Excellent combination of size, speed and athleticism
Capable pass-coverage linebacker
Makes splash plays
Makes big plays in pass coverage
Can help cover running backs and tight ends
Good sub-package linebacker
Instinctive in coverage
Quick; covers a lot of ground
Runs well for a big linebacker
Advance cover skills for a big linebacker
Covers a lot of ground in zone coverage
Can run down the middle seam
Impressive ball skills for a linebacker
Dangerous edge rusher
Fires into the backfield to pressure QBs quickly
Ability to redirect
Uses length to get off blocks
Good pursuit run-defender
Could struggle taking on and shedding blocks from pro linemen
Instincts need improvement
Needs to improve vision
Not a physical presence
Not a physical tackler
Summary: In the strange 2020 football season, offenses led by point-scoring machines, like Alabama, Florida, Ohio State and Clemson, really dominated. The lack of tough defenses is reflected in the depleted class of defensive talent for the 2021 NFL Draft, but Zaven Collins was one defensive prospect who really helped himself in 2020. One could make an argument that Collins was the nation's best defensive player in 2020, totaling four interceptions, four sacks, two forced fumbles, two passes defended, 54 tackles and two touchdowns, including an overtime game-winning pick-six against Tulane.
The 2020 season was not Collins' first good year, as he notched 97 tackles, two sacks and three passes broken up in 2019. As a freshman, he put together 85 tackles, 1.6 sacks, an interception and three passes defended. His production over three seasons was impressive considering he was new to the linebacker position. In high school, he played quarterback and safety in small-town Oklahoma. Collins suggested his significant athletic upside as a high school senior by throwing for over 4,000 yards and running for over 3,000 yards.
Modern NFL defenses need linebackers who are capable of contributing to pass coverage given how much passing drives today's game. Collins is that kind of linebacker, as he is a true asset to defend passing attacks while having the size of some defensive ends. He can do some very unique things in pass coverage as a linebacker. Collins has explosive speed, athleticism, an ability to cover, an ability to and play in space. He can cover a lot of ground in zone coverage while also helping to pick up tight ends and running backs. With his size, he can be a middle or outside linebacker in pass coverage. Thus, Collins is an excellent fit as a sub-package linebacker for the pro game.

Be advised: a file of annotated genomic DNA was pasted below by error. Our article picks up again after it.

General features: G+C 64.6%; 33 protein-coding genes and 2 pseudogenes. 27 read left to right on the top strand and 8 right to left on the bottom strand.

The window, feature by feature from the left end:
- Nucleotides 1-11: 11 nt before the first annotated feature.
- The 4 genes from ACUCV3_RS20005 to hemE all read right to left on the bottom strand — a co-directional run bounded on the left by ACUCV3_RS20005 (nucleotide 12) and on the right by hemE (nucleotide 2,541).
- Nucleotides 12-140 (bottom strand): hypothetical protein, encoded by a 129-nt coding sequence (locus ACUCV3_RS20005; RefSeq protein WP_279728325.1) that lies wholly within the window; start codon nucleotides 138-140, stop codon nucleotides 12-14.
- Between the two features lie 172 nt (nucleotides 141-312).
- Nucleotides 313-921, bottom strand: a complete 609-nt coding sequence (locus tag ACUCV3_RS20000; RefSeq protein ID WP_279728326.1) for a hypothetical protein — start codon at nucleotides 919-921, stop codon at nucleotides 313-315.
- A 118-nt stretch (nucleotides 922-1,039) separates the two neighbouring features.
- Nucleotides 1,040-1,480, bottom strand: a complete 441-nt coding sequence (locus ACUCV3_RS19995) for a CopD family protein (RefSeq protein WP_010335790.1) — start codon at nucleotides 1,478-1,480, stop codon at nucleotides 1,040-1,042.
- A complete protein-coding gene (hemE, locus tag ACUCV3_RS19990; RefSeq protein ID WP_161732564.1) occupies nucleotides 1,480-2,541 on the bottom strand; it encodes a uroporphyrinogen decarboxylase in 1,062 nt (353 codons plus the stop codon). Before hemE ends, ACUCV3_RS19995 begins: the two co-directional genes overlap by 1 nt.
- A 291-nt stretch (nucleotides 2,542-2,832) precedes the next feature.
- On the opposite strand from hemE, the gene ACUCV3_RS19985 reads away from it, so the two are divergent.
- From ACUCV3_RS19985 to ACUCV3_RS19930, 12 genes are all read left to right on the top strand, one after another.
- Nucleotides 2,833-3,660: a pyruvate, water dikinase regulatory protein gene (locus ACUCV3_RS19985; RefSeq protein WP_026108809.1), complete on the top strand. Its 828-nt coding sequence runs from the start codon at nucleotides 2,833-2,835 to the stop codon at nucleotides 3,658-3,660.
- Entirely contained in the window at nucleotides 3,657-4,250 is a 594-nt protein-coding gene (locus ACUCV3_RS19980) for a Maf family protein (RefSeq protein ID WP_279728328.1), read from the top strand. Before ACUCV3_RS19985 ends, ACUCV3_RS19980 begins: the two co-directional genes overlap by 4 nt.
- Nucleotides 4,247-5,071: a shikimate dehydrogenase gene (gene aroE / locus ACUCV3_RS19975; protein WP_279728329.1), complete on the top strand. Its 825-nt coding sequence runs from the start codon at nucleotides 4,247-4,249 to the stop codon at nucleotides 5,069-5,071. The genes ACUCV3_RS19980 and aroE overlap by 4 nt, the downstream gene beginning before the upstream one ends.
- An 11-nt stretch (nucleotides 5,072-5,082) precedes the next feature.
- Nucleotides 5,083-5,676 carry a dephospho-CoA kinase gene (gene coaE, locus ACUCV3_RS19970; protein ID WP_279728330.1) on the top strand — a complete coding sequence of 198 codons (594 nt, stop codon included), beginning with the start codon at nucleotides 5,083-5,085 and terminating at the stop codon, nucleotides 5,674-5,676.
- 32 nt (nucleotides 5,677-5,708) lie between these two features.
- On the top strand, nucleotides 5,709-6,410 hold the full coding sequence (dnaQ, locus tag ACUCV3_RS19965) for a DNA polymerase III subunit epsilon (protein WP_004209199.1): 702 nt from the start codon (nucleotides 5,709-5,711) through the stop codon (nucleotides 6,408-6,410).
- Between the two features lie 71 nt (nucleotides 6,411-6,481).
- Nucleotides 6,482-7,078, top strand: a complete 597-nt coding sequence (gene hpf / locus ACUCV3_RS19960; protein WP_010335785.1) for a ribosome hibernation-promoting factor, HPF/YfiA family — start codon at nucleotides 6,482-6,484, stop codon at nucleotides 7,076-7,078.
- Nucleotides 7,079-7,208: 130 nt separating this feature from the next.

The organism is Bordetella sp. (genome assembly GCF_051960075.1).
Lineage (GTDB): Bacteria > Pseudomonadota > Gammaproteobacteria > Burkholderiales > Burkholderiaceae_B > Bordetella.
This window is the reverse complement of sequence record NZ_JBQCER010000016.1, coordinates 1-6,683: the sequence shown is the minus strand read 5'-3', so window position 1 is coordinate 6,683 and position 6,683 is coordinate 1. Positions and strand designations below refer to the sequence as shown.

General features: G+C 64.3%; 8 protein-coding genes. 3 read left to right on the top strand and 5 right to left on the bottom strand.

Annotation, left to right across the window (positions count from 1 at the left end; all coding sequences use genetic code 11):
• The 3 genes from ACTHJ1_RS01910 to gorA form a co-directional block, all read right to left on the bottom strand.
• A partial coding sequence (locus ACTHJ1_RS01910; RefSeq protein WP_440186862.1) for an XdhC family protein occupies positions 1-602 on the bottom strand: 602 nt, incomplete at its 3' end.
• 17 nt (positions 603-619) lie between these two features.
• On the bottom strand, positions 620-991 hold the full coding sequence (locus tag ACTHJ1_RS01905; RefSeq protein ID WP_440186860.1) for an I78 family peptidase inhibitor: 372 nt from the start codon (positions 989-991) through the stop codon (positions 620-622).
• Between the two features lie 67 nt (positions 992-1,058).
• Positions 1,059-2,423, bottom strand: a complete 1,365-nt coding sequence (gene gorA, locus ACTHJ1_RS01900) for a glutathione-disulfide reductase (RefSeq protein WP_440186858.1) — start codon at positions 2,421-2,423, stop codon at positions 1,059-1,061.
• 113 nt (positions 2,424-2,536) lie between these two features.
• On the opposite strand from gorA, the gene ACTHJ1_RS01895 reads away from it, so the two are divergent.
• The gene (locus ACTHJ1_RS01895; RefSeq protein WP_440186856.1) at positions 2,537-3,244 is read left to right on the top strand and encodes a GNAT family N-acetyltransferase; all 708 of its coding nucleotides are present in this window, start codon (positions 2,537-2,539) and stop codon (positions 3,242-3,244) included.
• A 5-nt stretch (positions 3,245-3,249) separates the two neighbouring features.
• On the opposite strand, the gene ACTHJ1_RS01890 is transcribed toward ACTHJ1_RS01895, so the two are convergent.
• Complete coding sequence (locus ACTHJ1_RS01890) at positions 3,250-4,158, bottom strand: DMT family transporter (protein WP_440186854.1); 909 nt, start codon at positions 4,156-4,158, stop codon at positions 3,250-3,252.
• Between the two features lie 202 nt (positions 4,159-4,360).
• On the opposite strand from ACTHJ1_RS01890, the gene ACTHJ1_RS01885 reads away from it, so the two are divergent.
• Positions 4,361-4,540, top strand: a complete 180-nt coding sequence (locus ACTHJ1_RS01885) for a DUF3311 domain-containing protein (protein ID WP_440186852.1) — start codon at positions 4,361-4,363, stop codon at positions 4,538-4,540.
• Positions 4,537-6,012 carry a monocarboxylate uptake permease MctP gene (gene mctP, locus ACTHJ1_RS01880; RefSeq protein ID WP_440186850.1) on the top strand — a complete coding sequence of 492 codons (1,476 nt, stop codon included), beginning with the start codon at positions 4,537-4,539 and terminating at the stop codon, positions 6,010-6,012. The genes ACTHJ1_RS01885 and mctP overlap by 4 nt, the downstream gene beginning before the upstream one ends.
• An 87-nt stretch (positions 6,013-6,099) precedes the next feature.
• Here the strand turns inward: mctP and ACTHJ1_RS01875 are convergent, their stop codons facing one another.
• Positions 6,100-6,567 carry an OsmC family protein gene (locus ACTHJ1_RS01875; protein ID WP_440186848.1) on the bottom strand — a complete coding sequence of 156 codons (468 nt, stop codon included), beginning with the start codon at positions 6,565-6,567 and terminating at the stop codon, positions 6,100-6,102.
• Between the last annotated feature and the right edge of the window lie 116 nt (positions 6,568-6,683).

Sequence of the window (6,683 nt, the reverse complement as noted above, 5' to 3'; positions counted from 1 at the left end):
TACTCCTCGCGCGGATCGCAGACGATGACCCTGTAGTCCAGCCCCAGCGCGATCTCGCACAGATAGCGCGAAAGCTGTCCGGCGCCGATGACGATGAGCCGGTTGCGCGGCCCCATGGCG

On top of being able to cover, Collins can rush off the edge, possessing the speed to blow by offensive tackles and close on the quarterback in a hurry. He is agile to dodge blockers and uses his length to shed blocks. In the NFL, Collins could fit as a 3-4 outside linebacker who rushes the quarterback on a consistent basis yet also is a good option to drop in coverage. That kind of linebacker makes it tough on quarterbacks and offensive coordinators to know what to do post-snap.
In the ground game, Collins uses his length to get off blocks and is a good pursuit defender. Some teams are knocking Collins, however, because he is not a physical defender to take on blocks from guards and offensive tackles. Those naysayers also believe he is not a forceful tackler and needs to improve in that regard to avoid broken tackles on pro running backs.
Collins has a great skill set with size, speed and athleticism, but he still needs development for the NFL. Considering his late transition to linebacker, one can understand why his instincts require improvement. His college coaching staff also appears not to have trained him on where his eyes need to be and how to read keys. Thus, Collins could really benefit from landing with good NFL coaches.
After some skepticism from NFL scouts at the start of the fall, many were raving about Collins by the end of the season. They feel he could be a 4-3 Sam linebacker or Mike - middle - linebacker while also being a great fit as an outside linebacker in a 3-4 defense. In the 2021 NFL Draft, Collins should go no lower than the second round.
Player Comparison: Jamie Collins/Kyle Van Noy. Collins is like a mix of Jamie Collins (6-3, 255) and Kyle Van Noy (6-3, 250). Zaven Collins' cover skills and run-defense issues are reminiscent of Van Noy, while Zaven Collins' pass-rush ability and speed are reminiscent of Jamie Collins. Zaven Collins is slightly bigger, but similar size to both of those pro linebackers. Both Jamie Collins and Van Noy were second-round picks, and Zaven Collins should go no later than the second round in the 2021 NFL Draft.